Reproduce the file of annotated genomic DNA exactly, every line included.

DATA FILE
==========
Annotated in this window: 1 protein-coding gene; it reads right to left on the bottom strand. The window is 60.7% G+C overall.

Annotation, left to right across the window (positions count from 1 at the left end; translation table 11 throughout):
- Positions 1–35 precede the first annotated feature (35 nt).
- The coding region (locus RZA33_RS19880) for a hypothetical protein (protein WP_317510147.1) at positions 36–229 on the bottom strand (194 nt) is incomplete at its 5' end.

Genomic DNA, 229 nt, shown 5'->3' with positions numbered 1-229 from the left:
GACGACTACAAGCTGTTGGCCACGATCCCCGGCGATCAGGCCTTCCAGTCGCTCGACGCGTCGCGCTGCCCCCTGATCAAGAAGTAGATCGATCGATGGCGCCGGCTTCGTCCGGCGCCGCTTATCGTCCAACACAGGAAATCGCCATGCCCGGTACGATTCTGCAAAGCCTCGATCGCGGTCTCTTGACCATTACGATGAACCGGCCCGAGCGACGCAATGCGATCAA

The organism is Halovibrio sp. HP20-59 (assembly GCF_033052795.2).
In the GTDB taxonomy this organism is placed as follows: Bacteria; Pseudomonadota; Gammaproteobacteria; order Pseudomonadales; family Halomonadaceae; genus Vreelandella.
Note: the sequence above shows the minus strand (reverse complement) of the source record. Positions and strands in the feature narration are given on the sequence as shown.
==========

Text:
Annotated in this window: 1 protein-coding gene; it reads right to left on the bottom strand. The window is 60.7% G+C overall.

Annotation, left to right across the window (positions count from 1 at the left end; translation table 11 throughout):
- Positions 1–35 precede the first annotated feature (35 nt).
- The coding region (locus RZA33_RS19880) for a hypothetical protein (protein WP_317510147.1) at positions 36–229 on the bottom strand (194 nt) is incomplete at its 5' end.

Genomic DNA, 229 nt, shown 5'->3' with positions numbered 1-229 from the left:
GACGACTACAAGCTGTTGGCCACGATCCCCGGCGATCAGGCCTTCCAGTCGCTCGACGCGTCGCGCTGCCCCCTGATCAAGAAGTAGATCGATCGATGGCGCCGGCTTCGTCCGGCGCCGCTTATCGTCCAACACAGGAAATCGCCATGCCCGGTACGATTCTGCAAAGCCTCGATCGCGGTCTCTTGACCATTACGATGAACCGGCCCGAGCGACGCAATGCGATCAA

The organism is Halovibrio sp. HP20-59 (assembly GCF_033052795.2).
In the GTDB taxonomy this organism is placed as follows: Bacteria; Pseudomonadota; Gammaproteobacteria; order Pseudomonadales; family Halomonadaceae; genus Vreelandella.
Note: the sequence above shows the minus strand (reverse complement) of the source record. Positions and strands in the feature narration are given on the sequence as shown.